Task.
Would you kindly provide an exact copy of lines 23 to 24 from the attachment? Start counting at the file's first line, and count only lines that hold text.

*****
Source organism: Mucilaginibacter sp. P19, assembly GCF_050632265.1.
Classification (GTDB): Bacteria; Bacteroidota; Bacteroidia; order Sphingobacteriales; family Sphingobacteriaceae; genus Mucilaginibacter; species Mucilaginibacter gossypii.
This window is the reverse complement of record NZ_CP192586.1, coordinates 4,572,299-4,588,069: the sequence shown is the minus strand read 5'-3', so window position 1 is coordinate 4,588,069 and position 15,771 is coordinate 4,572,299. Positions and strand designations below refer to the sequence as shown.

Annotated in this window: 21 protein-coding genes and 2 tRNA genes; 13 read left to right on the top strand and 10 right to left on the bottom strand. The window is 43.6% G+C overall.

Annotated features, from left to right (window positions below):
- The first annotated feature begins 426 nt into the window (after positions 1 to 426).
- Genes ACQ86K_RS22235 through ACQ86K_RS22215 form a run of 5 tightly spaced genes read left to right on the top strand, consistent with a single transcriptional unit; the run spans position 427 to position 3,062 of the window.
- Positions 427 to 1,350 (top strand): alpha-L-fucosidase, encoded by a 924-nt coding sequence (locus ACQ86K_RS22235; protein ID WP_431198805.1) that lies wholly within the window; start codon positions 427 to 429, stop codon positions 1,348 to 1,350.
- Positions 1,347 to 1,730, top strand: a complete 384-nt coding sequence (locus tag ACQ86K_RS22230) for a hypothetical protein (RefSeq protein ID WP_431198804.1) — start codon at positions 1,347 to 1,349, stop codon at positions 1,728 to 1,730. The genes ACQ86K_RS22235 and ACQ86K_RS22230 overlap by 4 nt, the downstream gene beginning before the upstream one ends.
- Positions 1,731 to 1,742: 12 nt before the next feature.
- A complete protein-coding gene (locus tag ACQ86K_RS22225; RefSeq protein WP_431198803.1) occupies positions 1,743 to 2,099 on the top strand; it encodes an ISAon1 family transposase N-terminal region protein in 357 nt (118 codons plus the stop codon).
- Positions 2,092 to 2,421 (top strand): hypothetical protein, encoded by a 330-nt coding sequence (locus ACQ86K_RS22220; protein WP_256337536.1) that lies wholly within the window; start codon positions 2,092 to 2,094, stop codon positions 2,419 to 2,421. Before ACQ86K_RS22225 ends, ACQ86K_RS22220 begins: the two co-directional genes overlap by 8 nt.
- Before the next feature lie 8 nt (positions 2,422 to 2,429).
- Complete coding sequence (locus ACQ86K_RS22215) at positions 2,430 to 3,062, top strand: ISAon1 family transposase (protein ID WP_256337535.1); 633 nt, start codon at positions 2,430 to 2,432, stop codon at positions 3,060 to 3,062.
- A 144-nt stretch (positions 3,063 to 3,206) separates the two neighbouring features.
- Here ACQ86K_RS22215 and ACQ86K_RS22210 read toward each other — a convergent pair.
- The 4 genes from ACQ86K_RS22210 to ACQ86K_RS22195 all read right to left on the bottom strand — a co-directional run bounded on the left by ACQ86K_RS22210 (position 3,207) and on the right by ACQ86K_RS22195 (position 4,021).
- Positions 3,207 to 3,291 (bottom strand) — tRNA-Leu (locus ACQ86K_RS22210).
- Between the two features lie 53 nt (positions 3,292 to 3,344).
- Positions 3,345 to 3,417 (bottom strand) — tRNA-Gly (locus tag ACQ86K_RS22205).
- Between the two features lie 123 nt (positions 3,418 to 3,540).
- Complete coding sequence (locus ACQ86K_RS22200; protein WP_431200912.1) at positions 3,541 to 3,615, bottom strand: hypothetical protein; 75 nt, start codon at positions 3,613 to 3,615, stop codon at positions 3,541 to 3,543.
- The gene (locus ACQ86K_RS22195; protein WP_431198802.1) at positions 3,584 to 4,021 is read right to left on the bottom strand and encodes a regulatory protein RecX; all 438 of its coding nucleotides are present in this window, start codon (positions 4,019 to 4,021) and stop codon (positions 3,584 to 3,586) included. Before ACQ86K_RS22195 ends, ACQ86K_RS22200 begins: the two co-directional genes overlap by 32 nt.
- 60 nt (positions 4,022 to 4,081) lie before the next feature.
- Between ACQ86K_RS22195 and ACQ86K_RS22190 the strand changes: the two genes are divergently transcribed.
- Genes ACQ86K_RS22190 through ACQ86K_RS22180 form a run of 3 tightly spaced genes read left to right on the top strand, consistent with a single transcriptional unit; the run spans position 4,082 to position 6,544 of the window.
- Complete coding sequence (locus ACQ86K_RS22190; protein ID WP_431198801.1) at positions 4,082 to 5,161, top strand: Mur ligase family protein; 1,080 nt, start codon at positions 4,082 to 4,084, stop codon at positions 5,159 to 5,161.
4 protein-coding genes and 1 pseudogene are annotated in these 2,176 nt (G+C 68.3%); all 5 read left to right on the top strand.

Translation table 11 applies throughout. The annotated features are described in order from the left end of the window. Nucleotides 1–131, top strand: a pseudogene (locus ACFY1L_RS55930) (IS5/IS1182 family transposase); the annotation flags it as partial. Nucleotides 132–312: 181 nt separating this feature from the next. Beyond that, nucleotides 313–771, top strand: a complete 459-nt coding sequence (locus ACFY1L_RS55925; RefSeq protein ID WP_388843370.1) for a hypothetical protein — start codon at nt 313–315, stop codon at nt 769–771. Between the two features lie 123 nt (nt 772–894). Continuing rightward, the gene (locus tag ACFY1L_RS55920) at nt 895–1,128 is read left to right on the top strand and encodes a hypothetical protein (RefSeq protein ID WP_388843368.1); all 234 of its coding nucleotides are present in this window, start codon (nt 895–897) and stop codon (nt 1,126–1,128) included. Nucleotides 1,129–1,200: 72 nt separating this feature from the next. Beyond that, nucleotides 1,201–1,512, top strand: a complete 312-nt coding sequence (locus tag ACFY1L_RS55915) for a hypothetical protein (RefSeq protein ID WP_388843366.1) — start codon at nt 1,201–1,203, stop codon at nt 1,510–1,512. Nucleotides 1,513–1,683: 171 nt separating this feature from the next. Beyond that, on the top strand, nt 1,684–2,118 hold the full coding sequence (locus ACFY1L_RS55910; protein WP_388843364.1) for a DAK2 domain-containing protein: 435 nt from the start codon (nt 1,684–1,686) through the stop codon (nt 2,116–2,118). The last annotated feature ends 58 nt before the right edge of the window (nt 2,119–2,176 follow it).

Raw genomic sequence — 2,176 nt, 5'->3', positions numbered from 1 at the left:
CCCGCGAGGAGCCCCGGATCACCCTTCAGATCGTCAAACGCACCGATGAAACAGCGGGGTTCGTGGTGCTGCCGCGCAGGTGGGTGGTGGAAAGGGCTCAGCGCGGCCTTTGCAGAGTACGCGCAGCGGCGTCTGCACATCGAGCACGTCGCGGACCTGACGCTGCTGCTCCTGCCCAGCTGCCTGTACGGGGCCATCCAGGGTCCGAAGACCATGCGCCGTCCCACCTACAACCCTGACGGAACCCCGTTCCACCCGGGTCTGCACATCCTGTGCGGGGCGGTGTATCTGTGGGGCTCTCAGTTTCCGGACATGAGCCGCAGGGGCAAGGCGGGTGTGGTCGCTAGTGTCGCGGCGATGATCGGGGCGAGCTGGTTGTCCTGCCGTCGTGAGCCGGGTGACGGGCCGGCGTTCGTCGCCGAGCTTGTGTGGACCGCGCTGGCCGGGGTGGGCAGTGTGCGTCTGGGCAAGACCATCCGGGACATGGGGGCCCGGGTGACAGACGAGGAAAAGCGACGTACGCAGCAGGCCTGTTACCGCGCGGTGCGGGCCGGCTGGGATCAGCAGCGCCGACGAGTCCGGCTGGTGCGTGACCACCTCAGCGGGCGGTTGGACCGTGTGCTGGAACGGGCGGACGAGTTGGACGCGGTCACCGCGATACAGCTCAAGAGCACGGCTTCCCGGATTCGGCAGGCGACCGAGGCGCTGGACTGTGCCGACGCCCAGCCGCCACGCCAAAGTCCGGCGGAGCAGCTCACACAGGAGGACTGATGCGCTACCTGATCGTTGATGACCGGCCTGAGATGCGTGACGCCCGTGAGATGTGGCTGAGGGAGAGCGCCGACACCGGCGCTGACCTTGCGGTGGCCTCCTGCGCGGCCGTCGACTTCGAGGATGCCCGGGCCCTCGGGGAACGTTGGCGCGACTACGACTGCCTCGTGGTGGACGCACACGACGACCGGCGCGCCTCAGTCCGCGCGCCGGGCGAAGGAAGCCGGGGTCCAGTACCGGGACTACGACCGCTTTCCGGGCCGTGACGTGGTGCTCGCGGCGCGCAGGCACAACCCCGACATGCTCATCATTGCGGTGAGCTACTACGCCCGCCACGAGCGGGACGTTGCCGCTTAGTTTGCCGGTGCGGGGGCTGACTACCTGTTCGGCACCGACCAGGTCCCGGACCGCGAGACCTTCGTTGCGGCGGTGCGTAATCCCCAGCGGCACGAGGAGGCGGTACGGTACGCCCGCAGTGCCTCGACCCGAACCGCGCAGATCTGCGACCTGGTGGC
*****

- The gene (locus ACQ86K_RS22195; protein WP_431198802.1) at positions 3,584 to 4,021 is read right to left on the bottom strand and encodes a regulatory protein RecX; all 438 of its coding nucleotides are present in this window, start codon (positions 4,019 to 4,021) and stop codon (positions 3,584 to 3,586) included. Before ACQ86K_RS22195 ends, ACQ86K_RS22200 begins: the two co-directional genes overlap by 32 nt.
- 60 nt (positions 4,022 to 4,081) lie before the next feature.